Writing a review of the first two episodes of Twin Peaks, or Twin Peaks: The Return, if you will, is a difficult task for a number of reasons.
Firstly, reviewing any David Lynch production is tantamount to trying to explain a night of fractured dreams to someone using only the art of mime. No amount of wild gesticulation can adequately communicate so much that’s based on symbolism and mood. Lynch’s tales come complete with codes to be deciphered and visuals and sound that defy narrative description but stain themselves onto the viewer’s psyche like blood on a carpet.
Secondly, these first two episodes are part of what Lynch sees as one eighteen hour long movie broadcast across consecutive weeks, so trying to make sense of the overall narative arc now is an impossibility. Especially given the Lynchian parameters as mentioned above.
What I can say is that it is both the Twin Peaks longtime viewers have come to love (or loathe) and yet it isn’t.
Familiar characters are introduced leisurely across episodes one and two (and “leisurely” is a word I’ll come back to), particularly in regards to Agent Dale Cooper still being stuck in The Black Lodge after twenty five years, but we’re also thrown into the deep end with a bunch of new characters – a young man in New York city watching a strange glass box, a principal in Buckhorn, South Dakota who may or may not be responsible for the brutal killing of his school librarian.
These new locales (and the vastly enlarged cast, including Matthew Lillard, Ashley Judd and Jennifer Jason Leigh in episodes one and two) open up the canvas of the series, giving a much more expansive feel to events. How Lynch will tie all these together with the more familiar surroundings of Twin Peaks (the town) is anyone’s guess. Or maybe he simply won’t.
Lynch moves everything along at a deliberate, leisurely pace, sometimes wonderfully frustratingly so. The episodes feel like absolutely nothing else on TV right now and that is a complete joy. The thought of spending another sixteen hours being amused, mystified, frustrated, amazed and horrified makes me give a big Cooper-like thumbs up to see how television drama has evolved to a point where an idiosyncratic master of dreamscape storytelling like Lynch can be afforded the opportunity to unfurl his tale in exactly the way he wants, at the pace he wants, without the horror of network executive notes telling him to hurry things along because he might lose those viewers not up for the journey.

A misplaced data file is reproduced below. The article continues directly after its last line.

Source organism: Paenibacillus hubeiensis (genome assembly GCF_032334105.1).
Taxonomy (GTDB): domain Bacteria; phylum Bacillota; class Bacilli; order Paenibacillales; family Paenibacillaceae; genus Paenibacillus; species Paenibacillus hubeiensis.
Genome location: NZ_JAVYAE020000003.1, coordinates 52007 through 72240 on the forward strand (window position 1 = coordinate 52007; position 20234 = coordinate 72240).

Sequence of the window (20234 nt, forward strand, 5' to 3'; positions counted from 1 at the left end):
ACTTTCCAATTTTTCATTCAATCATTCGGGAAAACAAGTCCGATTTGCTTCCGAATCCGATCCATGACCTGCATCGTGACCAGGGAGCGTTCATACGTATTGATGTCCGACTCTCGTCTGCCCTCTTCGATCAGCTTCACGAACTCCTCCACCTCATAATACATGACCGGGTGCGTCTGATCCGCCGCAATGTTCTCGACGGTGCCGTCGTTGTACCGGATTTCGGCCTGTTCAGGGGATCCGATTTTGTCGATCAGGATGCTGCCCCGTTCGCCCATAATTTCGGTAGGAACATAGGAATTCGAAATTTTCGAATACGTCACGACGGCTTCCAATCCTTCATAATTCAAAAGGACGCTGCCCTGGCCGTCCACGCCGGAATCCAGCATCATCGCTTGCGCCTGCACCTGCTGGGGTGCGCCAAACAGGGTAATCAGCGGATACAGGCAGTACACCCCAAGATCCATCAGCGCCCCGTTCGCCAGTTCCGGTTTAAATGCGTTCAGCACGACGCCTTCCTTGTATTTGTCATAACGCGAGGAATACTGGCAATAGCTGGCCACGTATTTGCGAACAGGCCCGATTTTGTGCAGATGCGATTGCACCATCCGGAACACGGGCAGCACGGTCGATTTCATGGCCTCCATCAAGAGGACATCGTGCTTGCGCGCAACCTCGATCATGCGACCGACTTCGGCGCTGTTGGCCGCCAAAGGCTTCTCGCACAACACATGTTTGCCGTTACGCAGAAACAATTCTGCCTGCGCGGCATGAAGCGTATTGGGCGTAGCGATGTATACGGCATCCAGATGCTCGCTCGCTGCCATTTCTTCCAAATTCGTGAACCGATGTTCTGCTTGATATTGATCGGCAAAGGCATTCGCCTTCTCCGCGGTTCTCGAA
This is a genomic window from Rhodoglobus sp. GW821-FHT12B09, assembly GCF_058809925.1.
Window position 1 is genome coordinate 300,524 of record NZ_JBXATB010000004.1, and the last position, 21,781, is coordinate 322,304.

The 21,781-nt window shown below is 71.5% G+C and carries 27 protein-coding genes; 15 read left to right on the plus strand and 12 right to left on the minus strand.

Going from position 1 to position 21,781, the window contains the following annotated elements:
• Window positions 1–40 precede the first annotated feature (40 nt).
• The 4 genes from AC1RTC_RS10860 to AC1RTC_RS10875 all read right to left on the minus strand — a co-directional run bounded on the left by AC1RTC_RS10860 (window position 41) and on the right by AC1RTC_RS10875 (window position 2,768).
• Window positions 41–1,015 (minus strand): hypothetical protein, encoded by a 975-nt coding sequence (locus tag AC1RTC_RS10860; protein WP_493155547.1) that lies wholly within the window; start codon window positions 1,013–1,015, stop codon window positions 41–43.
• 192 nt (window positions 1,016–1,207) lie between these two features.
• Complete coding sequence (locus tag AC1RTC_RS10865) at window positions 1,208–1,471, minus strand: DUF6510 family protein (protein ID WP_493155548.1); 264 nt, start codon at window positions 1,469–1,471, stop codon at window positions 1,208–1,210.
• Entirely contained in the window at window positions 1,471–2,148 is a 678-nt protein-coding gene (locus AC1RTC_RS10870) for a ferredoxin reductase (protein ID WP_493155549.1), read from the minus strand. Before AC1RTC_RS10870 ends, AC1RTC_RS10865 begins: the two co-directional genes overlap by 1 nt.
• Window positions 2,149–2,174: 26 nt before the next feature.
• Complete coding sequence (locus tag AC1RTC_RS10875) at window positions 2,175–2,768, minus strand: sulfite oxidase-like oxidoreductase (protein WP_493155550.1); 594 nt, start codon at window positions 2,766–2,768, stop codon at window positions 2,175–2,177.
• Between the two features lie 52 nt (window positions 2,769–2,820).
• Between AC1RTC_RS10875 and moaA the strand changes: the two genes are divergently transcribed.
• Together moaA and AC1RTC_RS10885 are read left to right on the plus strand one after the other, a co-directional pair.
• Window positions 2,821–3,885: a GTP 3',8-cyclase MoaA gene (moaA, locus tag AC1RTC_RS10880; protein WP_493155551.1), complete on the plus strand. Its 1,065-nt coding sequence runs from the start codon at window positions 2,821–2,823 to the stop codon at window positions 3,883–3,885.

Massive bouquets of blue roses should be showered upon Showtime for giving Lynch the room to breathe that modern cinema seems to have lost the possibilty of doing.
If you love his work, Twin Peaks: The Return will be like mainlining pure David Lynch. If you’ve resisted his unusual charms then this might not be the show for you. If you’re a complete newbie, then you’re in for an experience like nothing you’ll have seen on TV before: treading the gossamer line between dream and nightmare.
Either way, load up with pie, donuts and coffee, buy the ticket and take the ride. Who knows where Lynch and Twin Peaks will take us!? But I have a definite feeling it will be a place both wonderful and strange…